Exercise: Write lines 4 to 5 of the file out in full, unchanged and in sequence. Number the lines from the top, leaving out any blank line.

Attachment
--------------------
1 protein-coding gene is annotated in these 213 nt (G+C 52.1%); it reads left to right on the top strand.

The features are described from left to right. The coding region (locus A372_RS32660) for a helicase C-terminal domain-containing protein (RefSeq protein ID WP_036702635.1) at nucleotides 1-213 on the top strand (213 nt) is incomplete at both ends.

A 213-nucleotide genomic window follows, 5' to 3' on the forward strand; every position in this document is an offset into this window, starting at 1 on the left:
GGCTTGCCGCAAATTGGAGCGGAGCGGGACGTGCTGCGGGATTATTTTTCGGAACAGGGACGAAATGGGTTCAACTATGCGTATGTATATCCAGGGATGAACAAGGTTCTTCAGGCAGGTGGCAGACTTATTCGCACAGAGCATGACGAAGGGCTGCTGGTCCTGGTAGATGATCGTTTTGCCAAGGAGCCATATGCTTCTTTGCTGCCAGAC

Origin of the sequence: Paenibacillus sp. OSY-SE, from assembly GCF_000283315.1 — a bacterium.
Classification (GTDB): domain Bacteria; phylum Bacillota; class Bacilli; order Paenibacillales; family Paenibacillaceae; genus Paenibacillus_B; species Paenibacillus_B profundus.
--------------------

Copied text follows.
GGCTTGCCGCAAATTGGAGCGGAGCGGGACGTGCTGCGGGATTATTTTTCGGAACAGGGACGAAATGGGTTCAACTATGCGTATGTATATCCAGGGATGAACAAGGTTCTTCAGGCAGGTGGCAGACTTATTCGCACAGAGCATGACGAAGGGCTGCTGGTCCTGGTAGATGATCGTTTTGCCAAGGAGCCATATGCTTCTTTGCTGCCAGAC

Origin of the sequence: Paenibacillus sp. OSY-SE, from assembly GCF_000283315.1 — a bacterium.